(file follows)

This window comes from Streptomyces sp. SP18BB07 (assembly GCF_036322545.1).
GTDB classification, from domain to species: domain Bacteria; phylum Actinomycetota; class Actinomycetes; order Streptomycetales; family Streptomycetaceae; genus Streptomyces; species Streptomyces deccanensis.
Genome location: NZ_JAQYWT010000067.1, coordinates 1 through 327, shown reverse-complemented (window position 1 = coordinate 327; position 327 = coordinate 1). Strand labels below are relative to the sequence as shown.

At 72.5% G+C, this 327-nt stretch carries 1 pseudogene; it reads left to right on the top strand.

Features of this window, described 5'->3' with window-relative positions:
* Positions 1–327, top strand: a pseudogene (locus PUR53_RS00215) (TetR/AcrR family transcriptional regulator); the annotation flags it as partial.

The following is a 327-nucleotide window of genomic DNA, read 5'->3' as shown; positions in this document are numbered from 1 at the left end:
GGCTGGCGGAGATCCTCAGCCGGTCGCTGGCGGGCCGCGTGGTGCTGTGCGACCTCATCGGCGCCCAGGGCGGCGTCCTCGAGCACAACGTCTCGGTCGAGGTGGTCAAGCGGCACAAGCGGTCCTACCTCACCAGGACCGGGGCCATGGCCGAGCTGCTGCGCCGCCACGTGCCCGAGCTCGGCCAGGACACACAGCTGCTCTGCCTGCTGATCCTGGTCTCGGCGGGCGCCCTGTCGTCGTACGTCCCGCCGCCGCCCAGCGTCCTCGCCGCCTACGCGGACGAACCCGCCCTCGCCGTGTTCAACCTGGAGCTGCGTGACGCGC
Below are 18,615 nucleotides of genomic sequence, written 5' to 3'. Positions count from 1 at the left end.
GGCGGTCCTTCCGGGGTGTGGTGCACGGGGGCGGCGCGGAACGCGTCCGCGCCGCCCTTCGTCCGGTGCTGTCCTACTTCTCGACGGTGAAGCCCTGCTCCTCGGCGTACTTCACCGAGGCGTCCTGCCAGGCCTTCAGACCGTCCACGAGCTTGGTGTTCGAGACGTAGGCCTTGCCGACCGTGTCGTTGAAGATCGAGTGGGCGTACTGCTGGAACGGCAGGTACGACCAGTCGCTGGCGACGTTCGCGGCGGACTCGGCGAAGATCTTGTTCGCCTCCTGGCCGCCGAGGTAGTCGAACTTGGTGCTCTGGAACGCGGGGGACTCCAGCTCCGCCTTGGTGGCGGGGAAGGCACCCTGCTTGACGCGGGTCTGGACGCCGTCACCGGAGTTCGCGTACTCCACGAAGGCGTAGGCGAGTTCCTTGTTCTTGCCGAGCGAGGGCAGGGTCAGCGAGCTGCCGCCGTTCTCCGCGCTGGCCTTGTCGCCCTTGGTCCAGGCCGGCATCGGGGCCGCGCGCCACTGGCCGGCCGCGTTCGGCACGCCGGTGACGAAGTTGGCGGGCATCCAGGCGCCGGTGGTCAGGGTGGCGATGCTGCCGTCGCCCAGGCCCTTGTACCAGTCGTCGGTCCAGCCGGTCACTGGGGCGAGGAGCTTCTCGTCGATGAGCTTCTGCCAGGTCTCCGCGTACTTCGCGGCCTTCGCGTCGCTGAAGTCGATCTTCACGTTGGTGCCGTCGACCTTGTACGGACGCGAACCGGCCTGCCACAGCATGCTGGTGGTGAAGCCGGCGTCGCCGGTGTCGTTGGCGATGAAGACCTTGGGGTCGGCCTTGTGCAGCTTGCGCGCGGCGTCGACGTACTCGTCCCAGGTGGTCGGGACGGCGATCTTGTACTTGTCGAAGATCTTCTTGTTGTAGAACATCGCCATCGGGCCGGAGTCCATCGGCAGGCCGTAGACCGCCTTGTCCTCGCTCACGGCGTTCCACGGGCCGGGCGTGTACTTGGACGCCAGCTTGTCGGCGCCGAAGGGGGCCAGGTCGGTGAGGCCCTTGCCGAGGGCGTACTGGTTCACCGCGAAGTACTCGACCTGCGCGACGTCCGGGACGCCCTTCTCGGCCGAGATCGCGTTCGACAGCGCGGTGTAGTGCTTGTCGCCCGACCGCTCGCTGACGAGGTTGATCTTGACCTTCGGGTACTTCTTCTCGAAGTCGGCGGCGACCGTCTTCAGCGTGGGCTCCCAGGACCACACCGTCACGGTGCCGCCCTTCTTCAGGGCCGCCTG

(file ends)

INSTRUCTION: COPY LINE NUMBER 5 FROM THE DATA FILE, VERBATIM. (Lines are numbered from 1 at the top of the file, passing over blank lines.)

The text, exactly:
Features of this window, described 5'->3' with window-relative positions: